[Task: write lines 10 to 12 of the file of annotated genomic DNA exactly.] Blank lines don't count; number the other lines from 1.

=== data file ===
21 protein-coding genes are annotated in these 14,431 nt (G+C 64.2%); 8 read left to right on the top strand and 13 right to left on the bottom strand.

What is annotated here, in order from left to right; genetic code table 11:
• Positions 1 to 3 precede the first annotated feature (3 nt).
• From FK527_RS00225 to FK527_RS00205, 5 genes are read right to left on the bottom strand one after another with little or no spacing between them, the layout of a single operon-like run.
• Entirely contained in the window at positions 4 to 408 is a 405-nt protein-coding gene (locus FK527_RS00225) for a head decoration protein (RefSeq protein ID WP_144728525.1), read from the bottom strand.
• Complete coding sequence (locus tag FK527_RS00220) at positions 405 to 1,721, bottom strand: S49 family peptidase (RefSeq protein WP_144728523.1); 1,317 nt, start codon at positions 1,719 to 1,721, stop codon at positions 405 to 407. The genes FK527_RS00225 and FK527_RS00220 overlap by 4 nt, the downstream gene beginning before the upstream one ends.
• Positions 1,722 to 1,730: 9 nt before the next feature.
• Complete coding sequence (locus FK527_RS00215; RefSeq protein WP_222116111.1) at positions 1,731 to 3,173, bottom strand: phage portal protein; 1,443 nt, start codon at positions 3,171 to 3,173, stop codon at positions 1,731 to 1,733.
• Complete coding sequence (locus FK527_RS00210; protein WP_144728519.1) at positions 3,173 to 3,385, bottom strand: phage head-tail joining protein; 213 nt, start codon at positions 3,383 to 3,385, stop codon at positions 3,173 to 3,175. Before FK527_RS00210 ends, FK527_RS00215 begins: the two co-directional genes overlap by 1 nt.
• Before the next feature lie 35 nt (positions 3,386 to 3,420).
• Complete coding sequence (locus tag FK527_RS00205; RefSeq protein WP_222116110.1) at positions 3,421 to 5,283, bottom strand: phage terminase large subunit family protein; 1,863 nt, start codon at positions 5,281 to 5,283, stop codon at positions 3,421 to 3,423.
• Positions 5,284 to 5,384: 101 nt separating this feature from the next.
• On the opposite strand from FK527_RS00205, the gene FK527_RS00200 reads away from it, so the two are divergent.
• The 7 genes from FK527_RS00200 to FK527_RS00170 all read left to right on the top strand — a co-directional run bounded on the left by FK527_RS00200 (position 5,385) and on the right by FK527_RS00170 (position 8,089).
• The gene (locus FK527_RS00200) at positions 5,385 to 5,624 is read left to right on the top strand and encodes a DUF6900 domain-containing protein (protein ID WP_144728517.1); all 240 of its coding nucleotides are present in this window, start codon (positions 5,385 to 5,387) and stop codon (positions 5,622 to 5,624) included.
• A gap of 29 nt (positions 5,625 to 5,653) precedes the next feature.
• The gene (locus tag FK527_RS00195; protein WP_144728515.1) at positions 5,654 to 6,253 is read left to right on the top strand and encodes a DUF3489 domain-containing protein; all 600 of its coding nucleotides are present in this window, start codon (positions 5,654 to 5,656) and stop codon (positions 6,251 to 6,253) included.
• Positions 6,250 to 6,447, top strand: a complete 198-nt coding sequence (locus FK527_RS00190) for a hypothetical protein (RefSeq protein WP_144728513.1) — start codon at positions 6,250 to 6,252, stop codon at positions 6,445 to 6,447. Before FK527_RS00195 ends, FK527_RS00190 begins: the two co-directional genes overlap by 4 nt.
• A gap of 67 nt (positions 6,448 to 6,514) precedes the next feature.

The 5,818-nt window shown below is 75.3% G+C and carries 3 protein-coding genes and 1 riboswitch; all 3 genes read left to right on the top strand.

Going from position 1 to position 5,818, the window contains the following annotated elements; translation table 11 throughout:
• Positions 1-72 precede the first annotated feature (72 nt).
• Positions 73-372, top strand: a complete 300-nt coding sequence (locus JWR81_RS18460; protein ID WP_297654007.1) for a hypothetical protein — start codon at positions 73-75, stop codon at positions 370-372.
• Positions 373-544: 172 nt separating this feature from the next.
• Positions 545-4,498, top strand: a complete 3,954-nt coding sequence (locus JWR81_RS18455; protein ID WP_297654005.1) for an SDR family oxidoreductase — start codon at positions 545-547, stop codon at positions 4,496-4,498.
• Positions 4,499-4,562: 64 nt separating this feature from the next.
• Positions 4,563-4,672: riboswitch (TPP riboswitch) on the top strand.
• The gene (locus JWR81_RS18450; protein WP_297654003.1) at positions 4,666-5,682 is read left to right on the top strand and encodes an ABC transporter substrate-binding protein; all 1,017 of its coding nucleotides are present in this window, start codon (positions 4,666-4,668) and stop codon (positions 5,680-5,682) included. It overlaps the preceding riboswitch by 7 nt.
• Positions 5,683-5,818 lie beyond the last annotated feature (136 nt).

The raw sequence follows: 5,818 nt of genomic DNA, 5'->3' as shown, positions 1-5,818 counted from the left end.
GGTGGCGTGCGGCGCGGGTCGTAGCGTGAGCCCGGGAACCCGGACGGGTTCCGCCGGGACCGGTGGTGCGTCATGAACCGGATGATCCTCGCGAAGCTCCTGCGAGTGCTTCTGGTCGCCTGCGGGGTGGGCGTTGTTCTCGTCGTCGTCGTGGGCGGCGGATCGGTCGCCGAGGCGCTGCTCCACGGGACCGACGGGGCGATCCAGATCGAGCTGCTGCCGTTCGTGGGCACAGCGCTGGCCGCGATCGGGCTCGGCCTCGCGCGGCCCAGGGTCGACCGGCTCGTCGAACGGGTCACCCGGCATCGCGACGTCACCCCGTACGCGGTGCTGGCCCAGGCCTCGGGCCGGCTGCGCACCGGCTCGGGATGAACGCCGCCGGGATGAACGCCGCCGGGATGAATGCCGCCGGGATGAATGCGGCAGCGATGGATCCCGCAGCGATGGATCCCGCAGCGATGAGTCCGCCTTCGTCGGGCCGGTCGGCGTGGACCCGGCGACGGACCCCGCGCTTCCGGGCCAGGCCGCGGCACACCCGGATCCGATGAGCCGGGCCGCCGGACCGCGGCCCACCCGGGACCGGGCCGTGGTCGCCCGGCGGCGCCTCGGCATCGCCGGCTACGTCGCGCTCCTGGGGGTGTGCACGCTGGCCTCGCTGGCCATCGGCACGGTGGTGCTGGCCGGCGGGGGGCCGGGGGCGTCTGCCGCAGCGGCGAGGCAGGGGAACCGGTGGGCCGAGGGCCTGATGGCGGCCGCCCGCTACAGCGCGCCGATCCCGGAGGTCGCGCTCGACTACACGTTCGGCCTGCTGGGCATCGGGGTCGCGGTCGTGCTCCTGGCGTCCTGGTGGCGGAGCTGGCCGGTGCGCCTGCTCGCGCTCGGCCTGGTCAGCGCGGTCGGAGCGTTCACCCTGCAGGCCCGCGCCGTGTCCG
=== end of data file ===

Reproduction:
• Before the next feature lie 35 nt (positions 3,386 to 3,420).
• Complete coding sequence (locus tag FK527_RS00205; RefSeq protein WP_222116110.1) at positions 3,421 to 5,283, bottom strand: phage terminase large subunit family protein; 1,863 nt, start codon at positions 5,281 to 5,283, stop codon at positions 3,421 to 3,423.
• Positions 5,284 to 5,384: 101 nt separating this feature from the next.